Bragana is pleased to see their old friend and Gino gets pulled back into the whirlpool taking in some opera at a local tavern. This more than anything betrays Visconti’s affections for the stage.

Consequently, it’s also a film where arguably the biggest moments play out off-screen. I’m thinking of the illicit couples’ first rendezvous and then the fatal accident altering the course of the entire picture. Not all of this is due to content concerns either, but it does highlight how Visconti and his scripting compatriots, Mario Alicata, Giuseppe De Santis, and Gianni Puccini, conceived the story.

It offers another kind of dissonance because we don’t get to see what actually happened even if we’re well aware of their mutual intentions. We must wait for events to play out to see how the canker and unrest reveal themselves in due time. The most explicit response comes when Gino peels off  somebandages and then a violent struggle over a trinket ends in a passionate kiss. This might be the movie summed up in visual terms.

They must reckon with an unsettling state of limbo: freedom that feels more like purgatory as they stew in their infidelities. A man of the cloth suggests that they part ways because people do talk about their situation, real or imagined, and of course, it is very real.

Instead of detonating the story to be a full-blown melodrama like The Postman Always Rings Twice, Ossessione maintains these high levels of human intimacies. Gino reunites with his old pal again beyond delighted to see a familiar face, and yet it ends in fisticuffs because his fellow traveler is able to put words to everything he’s currently tormented by.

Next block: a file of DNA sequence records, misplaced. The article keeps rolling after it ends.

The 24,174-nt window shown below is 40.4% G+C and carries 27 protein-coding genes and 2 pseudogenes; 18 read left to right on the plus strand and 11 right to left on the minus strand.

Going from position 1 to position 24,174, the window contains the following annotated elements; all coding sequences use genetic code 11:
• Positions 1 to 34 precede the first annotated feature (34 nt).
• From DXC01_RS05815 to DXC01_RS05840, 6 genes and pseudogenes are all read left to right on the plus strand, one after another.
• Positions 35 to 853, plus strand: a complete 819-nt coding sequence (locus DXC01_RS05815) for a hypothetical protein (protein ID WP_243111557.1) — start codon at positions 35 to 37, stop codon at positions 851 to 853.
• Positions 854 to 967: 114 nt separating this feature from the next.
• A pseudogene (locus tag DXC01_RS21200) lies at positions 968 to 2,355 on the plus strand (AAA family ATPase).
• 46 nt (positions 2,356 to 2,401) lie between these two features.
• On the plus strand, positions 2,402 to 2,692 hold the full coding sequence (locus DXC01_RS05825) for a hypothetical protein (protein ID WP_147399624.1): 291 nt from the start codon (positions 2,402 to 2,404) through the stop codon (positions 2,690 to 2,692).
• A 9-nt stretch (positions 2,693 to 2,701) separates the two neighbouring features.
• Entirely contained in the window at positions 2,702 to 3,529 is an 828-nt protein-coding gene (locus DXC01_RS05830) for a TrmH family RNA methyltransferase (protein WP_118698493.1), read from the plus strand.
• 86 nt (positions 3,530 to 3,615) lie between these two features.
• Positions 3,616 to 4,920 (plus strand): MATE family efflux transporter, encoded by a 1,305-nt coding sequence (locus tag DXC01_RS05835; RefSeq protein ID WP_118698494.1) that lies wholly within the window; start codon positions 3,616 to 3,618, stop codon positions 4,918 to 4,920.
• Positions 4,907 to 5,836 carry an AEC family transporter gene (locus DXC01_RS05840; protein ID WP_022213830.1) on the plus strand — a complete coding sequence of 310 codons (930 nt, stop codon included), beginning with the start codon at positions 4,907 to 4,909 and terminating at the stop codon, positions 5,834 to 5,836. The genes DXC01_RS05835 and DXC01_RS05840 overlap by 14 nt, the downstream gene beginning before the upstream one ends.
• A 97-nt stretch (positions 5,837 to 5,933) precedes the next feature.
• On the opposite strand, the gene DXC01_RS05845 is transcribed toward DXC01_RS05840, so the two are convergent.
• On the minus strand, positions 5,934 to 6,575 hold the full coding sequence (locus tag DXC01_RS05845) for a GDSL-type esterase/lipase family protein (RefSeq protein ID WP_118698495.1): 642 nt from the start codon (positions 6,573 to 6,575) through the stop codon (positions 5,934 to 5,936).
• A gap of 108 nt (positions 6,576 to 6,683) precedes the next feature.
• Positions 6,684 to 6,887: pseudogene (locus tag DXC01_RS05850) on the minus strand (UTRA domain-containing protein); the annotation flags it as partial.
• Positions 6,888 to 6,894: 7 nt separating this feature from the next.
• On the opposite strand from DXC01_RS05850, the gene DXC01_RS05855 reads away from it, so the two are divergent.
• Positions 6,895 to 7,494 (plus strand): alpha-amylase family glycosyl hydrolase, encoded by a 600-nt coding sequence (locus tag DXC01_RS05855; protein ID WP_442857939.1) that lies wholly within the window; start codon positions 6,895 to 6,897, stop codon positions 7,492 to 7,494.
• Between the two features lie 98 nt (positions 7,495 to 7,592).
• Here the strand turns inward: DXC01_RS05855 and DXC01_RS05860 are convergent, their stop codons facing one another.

Then there’s a demure “ballerina.” Gino meets her knitting on a park bench, and they share an ice cream. I had to acclimate myself, thinking only momentarily that she was Giovana, but the emotions in the scene are enough to give this away. Because being around her Gino feels different; it’s as if, ironically, her purity is able to cover all his sins or at the very least help him forget them.

But the digressions only aid in leading him back to Giovana. If they aren’t totally a destructive pair, frolicking on the beach together, having rekindled their chemistry, then there’s some kind of fatalism that needs to be satiated.

In passing, Ossessione might earn the labels of Italian neorealism for its striking, ever austere imagery emblematic of the post-war working class. But it’s also often designated as film-noir for its sordid details and futile finale. However, I can’t stop but marvel at how Visconti was able to make the picture to begin with. Even after its initial release, it was hit with so many roadblocks of censorship and copyright problems only to gain a second life.

What an auspicious way to start a career, especially under such tumultuous circumstances. Much of the finest pieces of art are born out of the burnishing fires of the furnace and, for that matter, a certain level of creative obsession.

4/5 Stars